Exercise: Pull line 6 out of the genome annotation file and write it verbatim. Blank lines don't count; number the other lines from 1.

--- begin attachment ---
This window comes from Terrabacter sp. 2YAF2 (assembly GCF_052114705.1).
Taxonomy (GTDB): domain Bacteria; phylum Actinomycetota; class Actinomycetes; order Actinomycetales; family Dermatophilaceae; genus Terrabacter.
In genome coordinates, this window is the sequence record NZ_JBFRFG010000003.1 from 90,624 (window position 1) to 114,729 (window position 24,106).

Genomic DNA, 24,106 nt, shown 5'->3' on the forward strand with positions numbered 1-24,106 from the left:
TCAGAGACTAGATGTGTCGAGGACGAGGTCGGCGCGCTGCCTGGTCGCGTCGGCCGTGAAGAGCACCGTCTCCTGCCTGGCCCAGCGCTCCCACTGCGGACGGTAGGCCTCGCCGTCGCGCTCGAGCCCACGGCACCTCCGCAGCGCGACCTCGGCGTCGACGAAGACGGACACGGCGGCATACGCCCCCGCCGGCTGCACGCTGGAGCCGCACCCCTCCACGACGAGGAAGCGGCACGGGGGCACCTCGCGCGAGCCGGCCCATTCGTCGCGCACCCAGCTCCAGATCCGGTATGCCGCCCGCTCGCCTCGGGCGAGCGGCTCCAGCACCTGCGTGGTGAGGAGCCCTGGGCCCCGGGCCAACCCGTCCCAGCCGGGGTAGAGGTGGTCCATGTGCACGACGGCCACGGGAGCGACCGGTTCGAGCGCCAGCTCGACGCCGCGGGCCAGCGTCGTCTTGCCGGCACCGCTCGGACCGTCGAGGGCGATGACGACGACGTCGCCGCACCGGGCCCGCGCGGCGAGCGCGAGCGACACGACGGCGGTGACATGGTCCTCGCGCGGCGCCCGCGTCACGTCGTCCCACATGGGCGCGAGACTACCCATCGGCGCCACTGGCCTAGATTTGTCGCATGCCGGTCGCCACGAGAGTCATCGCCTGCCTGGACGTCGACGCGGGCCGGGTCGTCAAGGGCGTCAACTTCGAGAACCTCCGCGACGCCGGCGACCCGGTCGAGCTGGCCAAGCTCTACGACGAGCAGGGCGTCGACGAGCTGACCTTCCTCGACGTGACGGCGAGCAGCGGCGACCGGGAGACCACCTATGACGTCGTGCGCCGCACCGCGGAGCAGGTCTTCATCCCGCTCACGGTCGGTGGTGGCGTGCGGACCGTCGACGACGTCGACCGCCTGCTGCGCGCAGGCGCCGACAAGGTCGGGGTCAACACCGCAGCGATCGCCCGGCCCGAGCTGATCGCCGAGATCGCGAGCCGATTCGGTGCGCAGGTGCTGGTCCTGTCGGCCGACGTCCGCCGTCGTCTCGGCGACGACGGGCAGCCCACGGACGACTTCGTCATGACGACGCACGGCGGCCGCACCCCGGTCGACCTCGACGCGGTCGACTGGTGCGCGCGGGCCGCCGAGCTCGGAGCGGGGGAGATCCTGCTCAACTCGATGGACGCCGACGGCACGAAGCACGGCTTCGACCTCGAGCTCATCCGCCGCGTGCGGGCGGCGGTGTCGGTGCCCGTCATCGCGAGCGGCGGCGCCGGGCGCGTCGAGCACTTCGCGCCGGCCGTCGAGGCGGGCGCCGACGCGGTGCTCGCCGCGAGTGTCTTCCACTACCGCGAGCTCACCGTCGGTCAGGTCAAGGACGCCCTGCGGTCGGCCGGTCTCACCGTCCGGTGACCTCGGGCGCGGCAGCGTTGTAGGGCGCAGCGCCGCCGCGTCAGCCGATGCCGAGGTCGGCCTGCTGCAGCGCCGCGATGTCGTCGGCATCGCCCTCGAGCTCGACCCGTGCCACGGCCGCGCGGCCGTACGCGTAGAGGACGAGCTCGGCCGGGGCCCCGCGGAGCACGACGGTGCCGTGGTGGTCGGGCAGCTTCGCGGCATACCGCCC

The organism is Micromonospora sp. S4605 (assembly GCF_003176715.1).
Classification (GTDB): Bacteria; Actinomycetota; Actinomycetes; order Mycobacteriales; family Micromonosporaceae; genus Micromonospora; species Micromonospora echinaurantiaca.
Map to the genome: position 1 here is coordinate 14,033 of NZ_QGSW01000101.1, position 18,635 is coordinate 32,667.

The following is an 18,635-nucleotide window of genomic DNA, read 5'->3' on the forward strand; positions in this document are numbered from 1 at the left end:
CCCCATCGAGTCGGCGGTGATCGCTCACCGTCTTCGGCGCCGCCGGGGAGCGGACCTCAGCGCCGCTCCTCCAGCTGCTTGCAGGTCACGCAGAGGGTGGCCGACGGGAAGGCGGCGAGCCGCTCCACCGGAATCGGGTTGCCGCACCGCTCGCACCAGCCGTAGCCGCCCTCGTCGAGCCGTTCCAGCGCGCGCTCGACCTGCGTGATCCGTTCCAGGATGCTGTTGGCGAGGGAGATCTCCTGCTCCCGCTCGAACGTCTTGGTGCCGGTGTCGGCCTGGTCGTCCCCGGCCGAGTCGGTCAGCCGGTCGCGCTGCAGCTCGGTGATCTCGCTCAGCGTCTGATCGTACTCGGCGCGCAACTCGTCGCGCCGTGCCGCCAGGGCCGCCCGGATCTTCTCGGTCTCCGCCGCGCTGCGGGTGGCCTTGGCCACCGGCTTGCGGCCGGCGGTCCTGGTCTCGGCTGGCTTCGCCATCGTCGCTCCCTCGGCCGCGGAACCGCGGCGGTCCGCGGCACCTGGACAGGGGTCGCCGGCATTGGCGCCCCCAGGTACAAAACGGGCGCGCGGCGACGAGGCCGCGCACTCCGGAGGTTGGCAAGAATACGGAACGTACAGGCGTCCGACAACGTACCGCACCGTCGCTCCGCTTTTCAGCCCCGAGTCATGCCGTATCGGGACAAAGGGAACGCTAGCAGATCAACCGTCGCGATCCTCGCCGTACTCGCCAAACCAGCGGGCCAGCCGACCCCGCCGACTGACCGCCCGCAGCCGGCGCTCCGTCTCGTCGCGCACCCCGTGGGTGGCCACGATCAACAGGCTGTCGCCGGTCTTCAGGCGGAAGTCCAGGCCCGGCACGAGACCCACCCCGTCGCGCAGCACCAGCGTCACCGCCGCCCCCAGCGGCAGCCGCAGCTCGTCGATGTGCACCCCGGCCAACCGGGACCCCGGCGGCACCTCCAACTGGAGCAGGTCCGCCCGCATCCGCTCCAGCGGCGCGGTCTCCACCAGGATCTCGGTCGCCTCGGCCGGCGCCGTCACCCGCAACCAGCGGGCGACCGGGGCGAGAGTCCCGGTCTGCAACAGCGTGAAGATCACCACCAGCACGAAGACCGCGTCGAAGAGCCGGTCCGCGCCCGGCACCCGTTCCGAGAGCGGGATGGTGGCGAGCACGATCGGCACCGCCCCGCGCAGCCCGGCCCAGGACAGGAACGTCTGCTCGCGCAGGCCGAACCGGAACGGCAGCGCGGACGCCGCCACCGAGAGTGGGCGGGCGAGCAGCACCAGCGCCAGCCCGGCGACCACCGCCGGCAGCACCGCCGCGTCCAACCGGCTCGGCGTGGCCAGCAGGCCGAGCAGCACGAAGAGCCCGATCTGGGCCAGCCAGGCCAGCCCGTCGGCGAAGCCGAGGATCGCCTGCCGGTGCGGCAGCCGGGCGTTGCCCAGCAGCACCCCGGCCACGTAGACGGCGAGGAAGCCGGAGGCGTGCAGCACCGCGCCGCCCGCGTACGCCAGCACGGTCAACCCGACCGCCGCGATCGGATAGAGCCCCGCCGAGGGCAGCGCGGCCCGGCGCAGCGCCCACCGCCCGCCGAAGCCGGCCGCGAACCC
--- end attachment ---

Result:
The organism is Micromonospora sp. S4605 (assembly GCF_003176715.1).